Graded Exposure – self reflection on a CBT intervention

When learning to carry out therapeutic interventions or treatments, it’s important to understand the mechanisms of the task in detail, and what better way to get to the bottom of that than by using the technique on yourself? Here I practiced a standard CBT intervention for anxiety, Graded Exposure, and reflected so that in the future I can improve the experience for clients in the future.

What is the background to the intervention you practiced?

I practiced Graded Exposure, which has its foundations in cognitive behavioural therapy. Cognitive Behavioural Therapy posits that our thoughts and behaviours can affect how we feel emotionally and physically, and that by modifying our behaviour and cognitions, we can help improve our physical and emotional wellbeing (Beck, 1979). Graded Exposure focuses on the behavioural aspect of this cycle and suggests that when people are feeling anxious, they may avoid doing things which cause them anxiety which in turn can maintain the fear cycle (Richards & Whyte, 2011). The intervention itself encourages individuals to identify activities which expose them to a related anxiety provoking situation, in increasing levels of difficulty and to remain in the situation until they witness their anxiety reduce naturally, without avoidance. With repetition, the individual habituates themselves to the feared activity or object and the fear response stops (Richards & Whyte, 2011). There is a large evidence base for exposure treatment of anxiety disorders (Hofmann & Smits, 2008; Norton & Price, 2007), many with a large effect size (Cox et al. 1992).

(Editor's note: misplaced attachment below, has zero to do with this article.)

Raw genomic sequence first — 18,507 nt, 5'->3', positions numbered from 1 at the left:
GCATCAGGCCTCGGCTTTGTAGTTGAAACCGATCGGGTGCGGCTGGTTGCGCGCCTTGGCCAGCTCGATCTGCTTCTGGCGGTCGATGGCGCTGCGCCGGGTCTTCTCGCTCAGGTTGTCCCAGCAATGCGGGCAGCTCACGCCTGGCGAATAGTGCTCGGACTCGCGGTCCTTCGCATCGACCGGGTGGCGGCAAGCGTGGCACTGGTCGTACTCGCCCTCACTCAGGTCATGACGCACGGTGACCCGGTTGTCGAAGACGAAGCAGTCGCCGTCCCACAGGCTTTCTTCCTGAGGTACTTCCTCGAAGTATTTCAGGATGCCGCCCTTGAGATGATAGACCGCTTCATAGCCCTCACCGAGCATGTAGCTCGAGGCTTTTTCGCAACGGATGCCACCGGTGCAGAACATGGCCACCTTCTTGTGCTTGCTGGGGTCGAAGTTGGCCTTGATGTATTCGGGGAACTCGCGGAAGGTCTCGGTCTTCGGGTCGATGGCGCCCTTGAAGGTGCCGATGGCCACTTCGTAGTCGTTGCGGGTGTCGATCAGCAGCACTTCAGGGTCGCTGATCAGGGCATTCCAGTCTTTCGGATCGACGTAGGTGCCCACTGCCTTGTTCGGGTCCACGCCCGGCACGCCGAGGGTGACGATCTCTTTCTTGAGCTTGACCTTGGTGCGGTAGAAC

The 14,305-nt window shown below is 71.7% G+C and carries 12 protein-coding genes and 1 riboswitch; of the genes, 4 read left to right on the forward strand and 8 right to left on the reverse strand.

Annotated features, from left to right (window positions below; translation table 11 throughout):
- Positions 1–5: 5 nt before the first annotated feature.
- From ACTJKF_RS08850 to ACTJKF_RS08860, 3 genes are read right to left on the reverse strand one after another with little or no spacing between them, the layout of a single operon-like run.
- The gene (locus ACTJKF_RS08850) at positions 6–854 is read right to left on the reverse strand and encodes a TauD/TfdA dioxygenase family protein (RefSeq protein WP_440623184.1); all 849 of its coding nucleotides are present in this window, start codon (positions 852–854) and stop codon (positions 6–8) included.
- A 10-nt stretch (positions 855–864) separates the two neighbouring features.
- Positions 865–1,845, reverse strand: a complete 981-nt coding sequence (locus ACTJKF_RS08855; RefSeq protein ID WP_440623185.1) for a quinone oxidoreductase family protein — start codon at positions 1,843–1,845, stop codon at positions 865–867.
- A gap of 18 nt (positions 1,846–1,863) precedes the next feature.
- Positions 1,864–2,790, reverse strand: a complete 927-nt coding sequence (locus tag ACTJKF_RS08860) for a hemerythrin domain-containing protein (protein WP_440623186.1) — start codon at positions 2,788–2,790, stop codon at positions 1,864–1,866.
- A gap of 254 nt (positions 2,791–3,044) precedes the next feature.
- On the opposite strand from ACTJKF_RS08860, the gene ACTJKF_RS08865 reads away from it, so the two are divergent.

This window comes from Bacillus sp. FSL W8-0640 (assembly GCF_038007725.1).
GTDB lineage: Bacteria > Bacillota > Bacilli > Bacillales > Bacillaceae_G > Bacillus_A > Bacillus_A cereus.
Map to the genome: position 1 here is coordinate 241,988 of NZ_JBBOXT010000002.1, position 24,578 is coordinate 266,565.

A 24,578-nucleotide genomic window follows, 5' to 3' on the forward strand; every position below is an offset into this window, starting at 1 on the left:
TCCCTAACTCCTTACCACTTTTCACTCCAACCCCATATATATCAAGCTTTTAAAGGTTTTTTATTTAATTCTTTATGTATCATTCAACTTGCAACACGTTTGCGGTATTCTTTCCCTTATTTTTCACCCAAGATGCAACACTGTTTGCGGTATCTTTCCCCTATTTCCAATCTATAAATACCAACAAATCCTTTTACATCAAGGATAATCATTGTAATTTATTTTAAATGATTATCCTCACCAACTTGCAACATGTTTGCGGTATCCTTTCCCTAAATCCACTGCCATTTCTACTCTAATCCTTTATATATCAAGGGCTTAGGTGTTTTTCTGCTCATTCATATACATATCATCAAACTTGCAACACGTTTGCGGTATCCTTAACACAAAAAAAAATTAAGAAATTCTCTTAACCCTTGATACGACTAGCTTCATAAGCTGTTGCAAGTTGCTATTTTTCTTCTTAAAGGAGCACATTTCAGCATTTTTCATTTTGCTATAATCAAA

What did you find easy?

I found using the materials quite straight forward, the ladder or hierarchy of fears was simple to use, and once I had rated the anxiety level for each situation it was easy to put into order, to choose which one to do first and so on.

What did you find difficult? 

It was difficult deciding on an anxiety provoking situation that I was motivated to work on, particularly as in our Clinical Skills Supervision in service we were asked to consider a fear which was more complex (i.e. not spiders)

It was also difficult creating the individual steps of the ladder, as I had to be quite creative but also realistic as to what could be realistically simulated or set up within normal life limitations and resources

In addition, because the activities that I had chosen for the steps of the ladder were not situations that I had experienced in life before it was difficult to estimate the anxiety levels that they would produce

Carrying out the activities I chose took a lot of resources, time, a room, someone else to support me and I felt reluctant to carry this out because of these difficulties

Doing the activity was OK itself except it was hard to carry it out for long enough for the anxiety to reduce by 50%

Keeping going with the rest of the activities on the ladder was difficult because it took time, and keeping motivated for subsequent weeks was challenging

What parts were a learning experience for you and how will this guide future practice?

I learnt that this task is challenging because it can take a lot of organisation and motivation on the part of the client. In this way I would change my practice by:

  • encouraging clients to develop exposure options which are as easy as possible
  • talking about motivation tips
  • problem solving with the client in-situ if needed
  • scheduling the task in a diary to aid adherence to plan
  • reviewing progress each week and planning next week with client to keep momentum

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